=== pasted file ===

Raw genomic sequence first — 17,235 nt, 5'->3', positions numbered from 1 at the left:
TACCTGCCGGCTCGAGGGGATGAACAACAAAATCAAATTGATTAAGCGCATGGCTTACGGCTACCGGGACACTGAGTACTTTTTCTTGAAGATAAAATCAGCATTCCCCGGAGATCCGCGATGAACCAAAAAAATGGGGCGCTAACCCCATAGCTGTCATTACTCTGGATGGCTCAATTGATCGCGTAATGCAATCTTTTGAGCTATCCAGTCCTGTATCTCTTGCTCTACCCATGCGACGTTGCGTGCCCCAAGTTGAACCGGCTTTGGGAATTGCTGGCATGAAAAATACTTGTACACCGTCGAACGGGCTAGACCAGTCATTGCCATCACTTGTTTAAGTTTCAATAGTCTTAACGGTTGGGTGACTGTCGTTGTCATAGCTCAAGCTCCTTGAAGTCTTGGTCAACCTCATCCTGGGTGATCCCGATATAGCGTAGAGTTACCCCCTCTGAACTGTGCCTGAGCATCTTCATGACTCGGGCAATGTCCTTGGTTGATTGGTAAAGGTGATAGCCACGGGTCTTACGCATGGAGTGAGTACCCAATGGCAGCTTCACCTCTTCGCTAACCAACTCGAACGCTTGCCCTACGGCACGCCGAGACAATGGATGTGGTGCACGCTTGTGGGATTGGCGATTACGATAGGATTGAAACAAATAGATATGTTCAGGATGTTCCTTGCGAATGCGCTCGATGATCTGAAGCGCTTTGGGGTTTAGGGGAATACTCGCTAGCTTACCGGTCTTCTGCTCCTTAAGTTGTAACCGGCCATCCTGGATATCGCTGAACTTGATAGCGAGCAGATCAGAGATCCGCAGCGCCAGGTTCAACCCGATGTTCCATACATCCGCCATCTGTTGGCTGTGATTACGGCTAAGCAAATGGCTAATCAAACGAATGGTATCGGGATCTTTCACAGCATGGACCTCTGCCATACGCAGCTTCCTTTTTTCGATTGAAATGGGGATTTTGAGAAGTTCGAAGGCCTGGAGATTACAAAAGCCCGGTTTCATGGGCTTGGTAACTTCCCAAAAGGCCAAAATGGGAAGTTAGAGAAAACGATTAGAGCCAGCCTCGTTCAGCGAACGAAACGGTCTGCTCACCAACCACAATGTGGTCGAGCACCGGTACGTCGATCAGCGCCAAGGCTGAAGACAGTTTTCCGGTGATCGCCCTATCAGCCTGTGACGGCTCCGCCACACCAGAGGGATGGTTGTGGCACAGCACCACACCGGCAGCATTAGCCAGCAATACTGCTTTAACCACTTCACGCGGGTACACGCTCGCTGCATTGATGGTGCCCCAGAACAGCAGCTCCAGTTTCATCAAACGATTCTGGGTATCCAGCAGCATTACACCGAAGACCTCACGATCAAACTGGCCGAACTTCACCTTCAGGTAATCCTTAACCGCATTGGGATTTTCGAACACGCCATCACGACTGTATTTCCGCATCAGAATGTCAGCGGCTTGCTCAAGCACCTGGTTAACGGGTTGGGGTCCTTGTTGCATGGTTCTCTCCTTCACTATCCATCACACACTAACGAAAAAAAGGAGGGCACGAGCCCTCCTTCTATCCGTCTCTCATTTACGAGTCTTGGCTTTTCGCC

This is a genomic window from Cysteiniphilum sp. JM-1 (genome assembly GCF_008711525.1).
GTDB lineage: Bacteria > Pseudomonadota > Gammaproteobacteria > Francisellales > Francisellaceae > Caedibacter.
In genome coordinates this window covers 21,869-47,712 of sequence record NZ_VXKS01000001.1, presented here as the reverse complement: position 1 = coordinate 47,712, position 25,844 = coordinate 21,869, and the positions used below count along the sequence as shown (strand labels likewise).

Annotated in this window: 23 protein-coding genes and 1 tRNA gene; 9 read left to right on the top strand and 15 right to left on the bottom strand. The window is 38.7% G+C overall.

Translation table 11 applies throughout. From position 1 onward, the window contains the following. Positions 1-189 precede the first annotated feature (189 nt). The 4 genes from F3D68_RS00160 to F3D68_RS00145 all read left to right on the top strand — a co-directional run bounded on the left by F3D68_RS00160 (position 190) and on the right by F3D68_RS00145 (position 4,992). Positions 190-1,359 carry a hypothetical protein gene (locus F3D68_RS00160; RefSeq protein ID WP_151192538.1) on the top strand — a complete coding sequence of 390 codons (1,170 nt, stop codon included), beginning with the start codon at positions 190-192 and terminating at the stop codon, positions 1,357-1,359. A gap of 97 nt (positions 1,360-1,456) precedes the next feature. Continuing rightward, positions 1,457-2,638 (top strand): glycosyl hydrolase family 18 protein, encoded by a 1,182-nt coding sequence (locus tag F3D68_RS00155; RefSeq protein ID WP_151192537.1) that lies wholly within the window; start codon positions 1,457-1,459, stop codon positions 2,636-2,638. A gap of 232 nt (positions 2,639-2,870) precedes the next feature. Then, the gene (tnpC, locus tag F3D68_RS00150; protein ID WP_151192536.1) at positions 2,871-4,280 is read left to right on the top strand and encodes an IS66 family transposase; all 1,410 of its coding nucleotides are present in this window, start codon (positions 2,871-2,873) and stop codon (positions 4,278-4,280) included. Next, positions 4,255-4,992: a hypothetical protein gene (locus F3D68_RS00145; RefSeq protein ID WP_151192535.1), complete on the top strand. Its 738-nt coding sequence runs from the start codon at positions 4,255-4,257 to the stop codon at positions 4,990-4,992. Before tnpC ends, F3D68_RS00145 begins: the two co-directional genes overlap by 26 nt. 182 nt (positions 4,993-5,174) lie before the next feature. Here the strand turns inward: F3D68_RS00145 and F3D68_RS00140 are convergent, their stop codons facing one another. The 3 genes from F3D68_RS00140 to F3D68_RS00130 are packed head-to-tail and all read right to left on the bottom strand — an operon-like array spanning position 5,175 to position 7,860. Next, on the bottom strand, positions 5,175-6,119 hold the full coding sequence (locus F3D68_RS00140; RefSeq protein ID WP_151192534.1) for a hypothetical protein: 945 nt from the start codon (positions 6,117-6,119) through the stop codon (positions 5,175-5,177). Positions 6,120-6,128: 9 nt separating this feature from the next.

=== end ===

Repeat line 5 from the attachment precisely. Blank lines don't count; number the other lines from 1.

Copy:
In genome coordinates this window covers 21,869-47,712 of sequence record NZ_VXKS01000001.1, presented here as the reverse complement: position 1 = coordinate 47,712, position 25,844 = coordinate 21,869, and the positions used below count along the sequence as shown (strand labels likewise).